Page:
The Caribbean Philosophical Association is honoring Professor Vijay Prashad for his global work as an activist, historian, journalist, and builder of institutions. Now the Executive Director of The Tricontinental: Institute for Social Research (https://www.thetricontinental.org/staff/), he is the author of twenty-five books, which include The Karma of Brown Folks, Untouchable Freedom, Everybody Was Kung Fu Fighting, The Darker Nations, No Free Left, and Red Star Over the Third World, hundreds of articles in political forums, newspapers, and academic journals.
The Award Committee’s report states:
Prashad’s reputation for fierce activism extends back to his youth, when he was, on many occasions, beaten and tortured without failing to continue fighting for social transformation. His many achievements as a world-renown scholar were always guided by commitments to truth, justice, and liberation on a global scale. If Fanon were alive, we are certain that he would at some point be in conversation with Prashad.
Upon receiving the news, the famed University of Pittsburgh historian Marcus Rediker offered these words:
Vijay Prashad’s combination of sharp strategic intelligence, deep historical knowledge, and fierce political commitment make him exactly what the Fanon Award is meant to honor: he is a gifted scholar-activist who, in troubled times, can help us move toward a better future.
President Neil Roberts agrees:
Fanon memorably wrote, “Each generation must discover its mission, fulfill it or betray it, in relative opacity.” Indeed, Prashad has discovered his mission. His ongoing commitment to teaching, writing, publishing, social transformation, and truth in the spirit of Fanon bears witness to this.
The Frantz Fanon Award for
Outstanding Book in Caribbean Thought
Left Universalism, Africacentric Essays
By Ato Sekyi-Otu
Ato Sekyi-Otu, Left Universalism, Africacentric Essays. Routledge, 2018
Ato Sekyi-Otu is Professor Emeritus in the Department of Politics at York University in Canada, where he taught political theory and African politics for many years. A giant in contemporary African social and political thought, he also is author of the much- acclaimed Fanon’s Dialectic of Experience.
According to the referee reports submitted to the Awards Committee:
This book deserves the Fanon award for many reasons . . . [among which is that it] also addresses the unfortunate hegemonic Eurocentric tendency to treat key theoretical concepts such as universality and individuality as “imports” into the African context instead of part of the already critical discourses of African societies. . . . Many voices are brought to this forum in which Sartre and Fanon, among many other meetings of Europe and the Caribbean, join living debates across African giants such as Paulin Hontoundji (Benin), Kwame Gyekye (Ghana Ngũgĩ wa Thiong’o (Kenya), and Ayi Kwei Armah (Ghana), to name several. Here, political science meets philosophy, literature, sociology, history, and more, because, as should be evident, none alone could address the gravity and scope of this problem without ignoring disciplinary shortcomings. Disciplinary nationalism falls sway to reality, as it should. This work is clearly a classic of contemporary political theory.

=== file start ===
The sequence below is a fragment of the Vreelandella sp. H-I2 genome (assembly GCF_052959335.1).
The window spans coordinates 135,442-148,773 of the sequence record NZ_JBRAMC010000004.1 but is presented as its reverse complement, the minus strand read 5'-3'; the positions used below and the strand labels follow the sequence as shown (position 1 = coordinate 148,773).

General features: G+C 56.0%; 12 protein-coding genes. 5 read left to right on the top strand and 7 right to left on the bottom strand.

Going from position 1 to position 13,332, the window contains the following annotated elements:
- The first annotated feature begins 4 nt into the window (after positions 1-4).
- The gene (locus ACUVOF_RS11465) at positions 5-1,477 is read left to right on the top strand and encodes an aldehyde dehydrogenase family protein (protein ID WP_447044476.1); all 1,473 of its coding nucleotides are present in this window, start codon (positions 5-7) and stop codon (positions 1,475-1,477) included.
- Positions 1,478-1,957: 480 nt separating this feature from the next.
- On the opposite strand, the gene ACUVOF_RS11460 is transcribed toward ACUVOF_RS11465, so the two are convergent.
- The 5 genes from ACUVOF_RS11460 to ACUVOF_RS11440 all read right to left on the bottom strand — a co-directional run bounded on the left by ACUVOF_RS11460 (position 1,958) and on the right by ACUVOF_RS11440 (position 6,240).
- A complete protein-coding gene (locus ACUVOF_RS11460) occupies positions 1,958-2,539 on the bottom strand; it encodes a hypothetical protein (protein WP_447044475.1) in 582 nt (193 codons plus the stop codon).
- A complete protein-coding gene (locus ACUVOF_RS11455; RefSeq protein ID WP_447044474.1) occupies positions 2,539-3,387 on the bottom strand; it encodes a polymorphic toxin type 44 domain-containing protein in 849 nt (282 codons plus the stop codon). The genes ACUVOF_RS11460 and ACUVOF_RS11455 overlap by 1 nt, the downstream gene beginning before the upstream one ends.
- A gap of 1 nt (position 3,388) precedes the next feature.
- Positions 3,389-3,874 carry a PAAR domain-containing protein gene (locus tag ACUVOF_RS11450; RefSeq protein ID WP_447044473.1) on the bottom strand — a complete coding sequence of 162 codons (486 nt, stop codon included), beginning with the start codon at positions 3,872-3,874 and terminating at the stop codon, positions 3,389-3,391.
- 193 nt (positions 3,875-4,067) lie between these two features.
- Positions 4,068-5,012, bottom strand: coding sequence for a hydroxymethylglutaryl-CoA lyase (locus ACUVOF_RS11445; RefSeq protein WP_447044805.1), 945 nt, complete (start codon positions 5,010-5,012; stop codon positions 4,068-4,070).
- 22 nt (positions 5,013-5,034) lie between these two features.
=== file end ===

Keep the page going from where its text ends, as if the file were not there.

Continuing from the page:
* * *
This is a brilliant book by a genuine scholar and intellectual. Erudite, thoughtful and productively critical, it . . . deserves the Fanon award. It is of genuine international standing and simultaneously puts African philosophy back to where it belongs, namely in conversation with current high quality worldwide philosophical thought to whose concerns it offers genuinely original and innovative contributions. . . .
Nigel Gibson, a Frantz Fanon Award laureate, adds:
Left Universalism, Africacentric Essays is an incredible piece of work, an amazing synthesis of liberal and left political/philosophic thought, a critique of the flaccid relativist critiques of universalism and a call for a new ethics. At the same time it is a thoroughly postcolonial work in terms of its project of setting afoot a new human being. … [It] will be viewed as essential to scholars across many disciplines as well as public intellectuals and I believe will mark Sekyi-Otu out as one of the most important contemporary political philosophers. This is said in all seriousness. Reading it, I have been blown away by the perspicacious and brilliance of the work. Each chapter is powerful and rich and will be read over and over.
Professor Gamal Abdel-Shehid, a former student then colleague of Sekyi-Otu, offer these thoughts upon hearing the news of Left Universalism, Africacentric Essays being selected for the 2019 Fanon Outstanding Book Award: